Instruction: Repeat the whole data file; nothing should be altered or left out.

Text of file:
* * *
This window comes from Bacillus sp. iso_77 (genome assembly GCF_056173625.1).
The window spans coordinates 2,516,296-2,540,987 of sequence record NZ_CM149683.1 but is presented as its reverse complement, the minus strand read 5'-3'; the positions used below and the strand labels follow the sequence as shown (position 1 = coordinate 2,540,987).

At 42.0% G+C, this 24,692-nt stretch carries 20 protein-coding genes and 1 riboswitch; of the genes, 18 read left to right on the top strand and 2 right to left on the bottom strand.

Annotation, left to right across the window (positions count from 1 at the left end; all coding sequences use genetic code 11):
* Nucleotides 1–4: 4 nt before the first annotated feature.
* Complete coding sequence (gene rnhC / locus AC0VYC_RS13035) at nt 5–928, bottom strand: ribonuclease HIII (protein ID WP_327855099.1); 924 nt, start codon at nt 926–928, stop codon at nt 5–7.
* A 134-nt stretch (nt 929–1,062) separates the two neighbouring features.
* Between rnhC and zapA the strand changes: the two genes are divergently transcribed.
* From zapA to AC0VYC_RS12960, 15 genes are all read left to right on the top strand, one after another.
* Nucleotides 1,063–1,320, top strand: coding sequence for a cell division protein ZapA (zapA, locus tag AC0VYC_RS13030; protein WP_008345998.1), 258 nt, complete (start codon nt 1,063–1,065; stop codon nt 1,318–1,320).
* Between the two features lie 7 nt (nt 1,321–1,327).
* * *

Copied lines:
This window comes from Bacillus sp. iso_77 (genome assembly GCF_056173625.1).
The window spans coordinates 2,516,296-2,540,987 of sequence record NZ_CM149683.1 but is presented as its reverse complement, the minus strand read 5'-3'; the positions used below and the strand labels follow the sequence as shown (position 1 = coordinate 2,540,987).

At 42.0% G+C, this 24,692-nt stretch carries 20 protein-coding genes and 1 riboswitch; of the genes, 18 read left to right on the top strand and 2 right to left on the bottom strand.

Annotation, left to right across the window (positions count from 1 at the left end; all coding sequences use genetic code 11):
* Nucleotides 1–4: 4 nt before the first annotated feature.
* Complete coding sequence (gene rnhC / locus AC0VYC_RS13035) at nt 5–928, bottom strand: ribonuclease HIII (protein ID WP_327855099.1); 924 nt, start codon at nt 926–928, stop codon at nt 5–7.
* A 134-nt stretch (nt 929–1,062) separates the two neighbouring features.
* Between rnhC and zapA the strand changes: the two genes are divergently transcribed.
* From zapA to AC0VYC_RS12960, 15 genes are all read left to right on the top strand, one after another.
* Nucleotides 1,063–1,320, top strand: coding sequence for a cell division protein ZapA (zapA, locus tag AC0VYC_RS13030; protein WP_008345998.1), 258 nt, complete (start codon nt 1,063–1,065; stop codon nt 1,318–1,320).
* Between the two features lie 7 nt (nt 1,321–1,327).